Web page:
managed to consolidate his position and can now start converting his extra
pawn.} 24. Bxa7 $2 {A tactical oversight which eases Black's task. Rustam
thought that he forces a draw but missed a very strong in-between move.} ({Both
} 24. b4) ({or} 24. Rd2 {would have prolonged the game.}) 24... b6 25. Bxd5 ({
The engames after} 25. Rxd5 cxd5 26. Qxc7 Nxc7 {are hopeless for White} 27.
Bxb6 Rd7 ({or also} 27... dxe4 28. Bxc7 Rd7 29. Ba5 Bxb2) 28. Bxc7 Rxc7 29.
Bxd5 Bxb2 $19) 25... Nd4 $1 ({One draw is achieved after} 25... Rxd5 26. Rxd5
cxd5 27. Qxc7 Nxc7 28. Bxb6 $11) 26. Qa4 (26. Rxd4 Bxd4 27. Bb3 Qxg3 $19) 26...
Rxd5 27. Qa6 {[%csl Ya7][%cal Ra7b6,Ra6b6] Diagram [#]} Qd7 $3 {This is what
teh Uzbek GM missed! The threat Nd3-f3 forces a win for Black.} ({Kasimdzhanov
calculated the beautiful lines} 27... Ra8 28. Bxb6 Qb8 ({and the sweet draw
after} 28... Qxg3 29. Qxa8 Nf3+ 30. Kf1 Nh2+ $11) 29. Bc7 $1 {where White
escapes with a draw.}) 28. Rxd4 {The alternatives lose more material} (28. Bxb6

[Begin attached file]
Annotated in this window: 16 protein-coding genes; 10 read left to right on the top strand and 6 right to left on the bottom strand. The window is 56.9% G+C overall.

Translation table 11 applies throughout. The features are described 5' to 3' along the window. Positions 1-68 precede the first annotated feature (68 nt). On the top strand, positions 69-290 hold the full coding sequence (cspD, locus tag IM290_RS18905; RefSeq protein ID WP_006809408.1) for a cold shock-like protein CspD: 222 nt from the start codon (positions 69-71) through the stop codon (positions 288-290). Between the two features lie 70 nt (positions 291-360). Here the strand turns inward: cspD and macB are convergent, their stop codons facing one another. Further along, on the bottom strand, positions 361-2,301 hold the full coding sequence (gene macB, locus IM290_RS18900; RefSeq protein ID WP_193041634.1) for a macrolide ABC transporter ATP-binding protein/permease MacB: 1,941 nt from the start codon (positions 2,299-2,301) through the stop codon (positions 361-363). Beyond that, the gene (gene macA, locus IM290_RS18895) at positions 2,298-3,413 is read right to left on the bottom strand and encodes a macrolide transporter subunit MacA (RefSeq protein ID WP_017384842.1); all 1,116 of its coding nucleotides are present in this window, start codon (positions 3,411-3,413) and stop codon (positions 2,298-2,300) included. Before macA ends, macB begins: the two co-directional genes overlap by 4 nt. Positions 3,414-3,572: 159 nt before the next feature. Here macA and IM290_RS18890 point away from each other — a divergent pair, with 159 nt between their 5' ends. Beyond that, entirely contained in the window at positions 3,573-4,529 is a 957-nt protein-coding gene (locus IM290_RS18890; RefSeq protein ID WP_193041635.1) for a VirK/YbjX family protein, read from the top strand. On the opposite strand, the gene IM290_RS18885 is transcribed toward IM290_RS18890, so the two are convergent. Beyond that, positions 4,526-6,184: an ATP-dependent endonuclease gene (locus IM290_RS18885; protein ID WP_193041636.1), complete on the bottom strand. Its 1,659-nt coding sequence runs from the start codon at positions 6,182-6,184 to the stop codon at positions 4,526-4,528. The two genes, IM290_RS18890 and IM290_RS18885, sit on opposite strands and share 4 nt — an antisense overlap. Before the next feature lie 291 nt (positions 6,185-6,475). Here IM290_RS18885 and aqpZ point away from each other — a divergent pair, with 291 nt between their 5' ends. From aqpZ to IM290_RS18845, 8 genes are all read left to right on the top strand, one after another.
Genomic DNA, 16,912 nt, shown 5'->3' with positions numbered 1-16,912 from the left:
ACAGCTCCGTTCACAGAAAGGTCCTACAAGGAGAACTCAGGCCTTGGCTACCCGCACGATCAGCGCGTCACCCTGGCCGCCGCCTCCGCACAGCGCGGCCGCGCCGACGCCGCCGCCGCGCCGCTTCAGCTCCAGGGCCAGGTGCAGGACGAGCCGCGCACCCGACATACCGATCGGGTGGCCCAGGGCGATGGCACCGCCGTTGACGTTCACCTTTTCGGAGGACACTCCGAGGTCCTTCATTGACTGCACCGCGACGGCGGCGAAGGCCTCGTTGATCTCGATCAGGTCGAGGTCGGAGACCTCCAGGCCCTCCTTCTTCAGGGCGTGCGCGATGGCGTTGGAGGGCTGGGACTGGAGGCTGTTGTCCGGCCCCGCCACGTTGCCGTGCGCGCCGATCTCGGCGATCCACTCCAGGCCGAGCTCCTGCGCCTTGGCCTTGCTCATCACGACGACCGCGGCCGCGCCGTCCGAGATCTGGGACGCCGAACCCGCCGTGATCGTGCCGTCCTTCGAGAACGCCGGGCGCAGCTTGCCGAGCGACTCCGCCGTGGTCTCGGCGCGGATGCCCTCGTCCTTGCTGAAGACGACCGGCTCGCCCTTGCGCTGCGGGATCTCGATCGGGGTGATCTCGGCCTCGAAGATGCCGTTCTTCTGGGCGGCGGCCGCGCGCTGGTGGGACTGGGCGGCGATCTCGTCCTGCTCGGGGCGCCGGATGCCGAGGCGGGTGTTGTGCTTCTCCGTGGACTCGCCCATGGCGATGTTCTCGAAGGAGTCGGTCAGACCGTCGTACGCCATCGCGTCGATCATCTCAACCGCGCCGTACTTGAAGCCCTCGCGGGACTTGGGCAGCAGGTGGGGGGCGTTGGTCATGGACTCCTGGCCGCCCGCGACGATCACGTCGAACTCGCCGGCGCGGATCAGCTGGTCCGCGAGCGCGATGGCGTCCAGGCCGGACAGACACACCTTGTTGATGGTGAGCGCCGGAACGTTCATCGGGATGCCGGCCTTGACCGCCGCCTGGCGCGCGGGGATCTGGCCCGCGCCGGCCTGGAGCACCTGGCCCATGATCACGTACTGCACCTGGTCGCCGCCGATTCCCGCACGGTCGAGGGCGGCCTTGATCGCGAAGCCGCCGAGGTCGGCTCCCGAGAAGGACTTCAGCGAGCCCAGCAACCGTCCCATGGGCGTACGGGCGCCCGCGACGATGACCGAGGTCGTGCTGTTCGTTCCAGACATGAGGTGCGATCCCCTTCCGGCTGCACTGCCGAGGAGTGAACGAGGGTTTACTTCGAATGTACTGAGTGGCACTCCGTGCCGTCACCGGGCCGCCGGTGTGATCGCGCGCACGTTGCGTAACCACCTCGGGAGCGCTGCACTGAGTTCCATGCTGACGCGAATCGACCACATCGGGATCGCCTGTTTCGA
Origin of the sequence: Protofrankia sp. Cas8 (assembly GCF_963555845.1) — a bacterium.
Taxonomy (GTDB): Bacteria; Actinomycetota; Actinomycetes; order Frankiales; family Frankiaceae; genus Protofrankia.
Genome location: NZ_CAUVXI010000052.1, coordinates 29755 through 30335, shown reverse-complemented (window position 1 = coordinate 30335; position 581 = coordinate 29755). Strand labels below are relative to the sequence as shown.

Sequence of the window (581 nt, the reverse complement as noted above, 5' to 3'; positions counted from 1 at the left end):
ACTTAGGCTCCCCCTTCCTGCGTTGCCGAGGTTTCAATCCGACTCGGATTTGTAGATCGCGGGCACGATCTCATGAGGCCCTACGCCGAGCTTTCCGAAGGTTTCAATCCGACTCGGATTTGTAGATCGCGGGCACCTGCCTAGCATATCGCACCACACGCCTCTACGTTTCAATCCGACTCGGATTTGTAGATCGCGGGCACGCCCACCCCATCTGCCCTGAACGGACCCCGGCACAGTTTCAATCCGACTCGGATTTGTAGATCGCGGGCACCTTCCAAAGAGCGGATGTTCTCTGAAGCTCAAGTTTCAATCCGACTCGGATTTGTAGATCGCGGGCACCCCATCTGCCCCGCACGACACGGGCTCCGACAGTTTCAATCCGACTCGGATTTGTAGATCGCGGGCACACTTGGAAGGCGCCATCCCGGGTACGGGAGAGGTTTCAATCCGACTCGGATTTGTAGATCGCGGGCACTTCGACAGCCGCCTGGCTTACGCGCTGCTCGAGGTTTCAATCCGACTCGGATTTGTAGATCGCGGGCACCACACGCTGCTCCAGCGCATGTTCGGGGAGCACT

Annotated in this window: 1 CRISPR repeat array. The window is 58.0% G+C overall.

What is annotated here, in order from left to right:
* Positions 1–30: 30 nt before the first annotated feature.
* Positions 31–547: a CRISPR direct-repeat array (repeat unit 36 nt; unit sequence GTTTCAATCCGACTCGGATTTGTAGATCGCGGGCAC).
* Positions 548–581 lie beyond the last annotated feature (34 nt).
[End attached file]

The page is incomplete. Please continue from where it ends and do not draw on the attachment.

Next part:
Nf3+ $19) (28. Kh1 Ra8 $19) 28... Bxd4 29. Bxb6 c5 30. Ba5 Bxb2 31. Qc4 Bd4 32.
Bc3 Ra8 33. Re3 Rxa3 {White started an early attack of the enemy king which
stayed in the center a bit longer than usual. This was worth the central pawn
but then Kasimdzhanov missed to open more room for his active pieces.
Whenever you have development advantage do try to open as many files and
diagonals as you can.} ({White resigned due to the line} 33... Rxa3 34. Bxd4+
Rxd4 35. Qxc5 Rxe3 36. fxe3 Rd1+ 37. Kh2 Qd6) 0-1

Playing at home is not an advantage for the chess players. There are plenty of distractions and the audience cannot cheer you up. However I hope that Kasimdzhanov will be back in the tournament and show better play.